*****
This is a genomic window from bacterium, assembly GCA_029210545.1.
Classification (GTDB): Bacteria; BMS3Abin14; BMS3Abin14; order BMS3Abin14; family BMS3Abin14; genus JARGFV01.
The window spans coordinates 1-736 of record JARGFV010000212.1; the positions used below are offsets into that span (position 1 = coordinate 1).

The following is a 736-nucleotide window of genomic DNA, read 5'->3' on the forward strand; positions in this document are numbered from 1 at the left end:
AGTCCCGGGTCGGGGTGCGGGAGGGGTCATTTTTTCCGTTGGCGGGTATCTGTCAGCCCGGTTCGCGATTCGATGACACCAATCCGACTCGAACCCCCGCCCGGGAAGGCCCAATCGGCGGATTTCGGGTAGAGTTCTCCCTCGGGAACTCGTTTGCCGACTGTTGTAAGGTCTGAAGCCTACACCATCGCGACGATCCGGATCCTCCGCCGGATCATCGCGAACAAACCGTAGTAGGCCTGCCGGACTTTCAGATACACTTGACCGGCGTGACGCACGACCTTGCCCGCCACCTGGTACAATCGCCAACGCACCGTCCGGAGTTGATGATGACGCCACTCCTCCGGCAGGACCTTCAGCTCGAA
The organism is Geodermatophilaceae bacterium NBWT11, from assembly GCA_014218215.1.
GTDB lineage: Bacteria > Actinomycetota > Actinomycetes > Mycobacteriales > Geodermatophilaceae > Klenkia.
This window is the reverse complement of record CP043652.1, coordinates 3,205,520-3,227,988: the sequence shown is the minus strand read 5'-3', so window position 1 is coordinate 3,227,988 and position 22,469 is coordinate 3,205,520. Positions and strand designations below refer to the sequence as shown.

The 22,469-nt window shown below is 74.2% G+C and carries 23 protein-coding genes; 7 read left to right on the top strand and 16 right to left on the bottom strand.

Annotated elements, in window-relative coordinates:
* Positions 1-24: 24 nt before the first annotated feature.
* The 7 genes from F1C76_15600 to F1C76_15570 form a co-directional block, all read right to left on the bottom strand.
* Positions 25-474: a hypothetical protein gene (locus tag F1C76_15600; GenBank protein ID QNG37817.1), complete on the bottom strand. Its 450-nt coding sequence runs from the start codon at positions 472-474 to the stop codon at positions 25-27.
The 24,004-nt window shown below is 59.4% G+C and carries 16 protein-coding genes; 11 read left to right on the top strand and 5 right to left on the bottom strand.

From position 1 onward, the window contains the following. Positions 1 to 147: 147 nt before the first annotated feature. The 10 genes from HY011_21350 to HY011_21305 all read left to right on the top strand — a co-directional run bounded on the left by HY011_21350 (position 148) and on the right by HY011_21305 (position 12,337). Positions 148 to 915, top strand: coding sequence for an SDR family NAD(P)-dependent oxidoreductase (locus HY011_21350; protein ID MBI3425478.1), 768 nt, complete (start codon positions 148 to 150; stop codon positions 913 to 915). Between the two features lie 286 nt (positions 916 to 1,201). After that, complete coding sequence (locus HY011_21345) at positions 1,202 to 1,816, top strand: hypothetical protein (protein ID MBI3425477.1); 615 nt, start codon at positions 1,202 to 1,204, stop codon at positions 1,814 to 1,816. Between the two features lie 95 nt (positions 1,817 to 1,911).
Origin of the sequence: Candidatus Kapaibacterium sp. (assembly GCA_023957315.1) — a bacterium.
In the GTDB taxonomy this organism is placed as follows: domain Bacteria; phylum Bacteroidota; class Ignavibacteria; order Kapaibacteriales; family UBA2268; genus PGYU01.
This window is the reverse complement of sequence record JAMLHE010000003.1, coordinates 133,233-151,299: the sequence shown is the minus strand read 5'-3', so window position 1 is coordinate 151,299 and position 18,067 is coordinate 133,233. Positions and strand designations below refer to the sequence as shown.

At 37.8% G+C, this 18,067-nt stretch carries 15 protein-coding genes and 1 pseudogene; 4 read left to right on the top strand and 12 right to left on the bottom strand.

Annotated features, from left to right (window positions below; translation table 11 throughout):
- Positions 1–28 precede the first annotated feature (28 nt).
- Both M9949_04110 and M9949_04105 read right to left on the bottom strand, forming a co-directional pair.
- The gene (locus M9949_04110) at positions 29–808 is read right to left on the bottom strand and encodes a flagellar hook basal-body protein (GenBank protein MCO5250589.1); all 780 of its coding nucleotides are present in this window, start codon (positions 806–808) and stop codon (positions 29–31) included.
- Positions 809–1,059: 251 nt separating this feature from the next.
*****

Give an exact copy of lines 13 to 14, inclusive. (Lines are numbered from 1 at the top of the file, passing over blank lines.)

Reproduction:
* Positions 25-474: a hypothetical protein gene (locus tag F1C76_15600; GenBank protein ID QNG37817.1), complete on the bottom strand. Its 450-nt coding sequence runs from the start codon at positions 472-474 to the stop codon at positions 25-27.
The 24,004-nt window shown below is 59.4% G+C and carries 16 protein-coding genes; 11 read left to right on the top strand and 5 right to left on the bottom strand.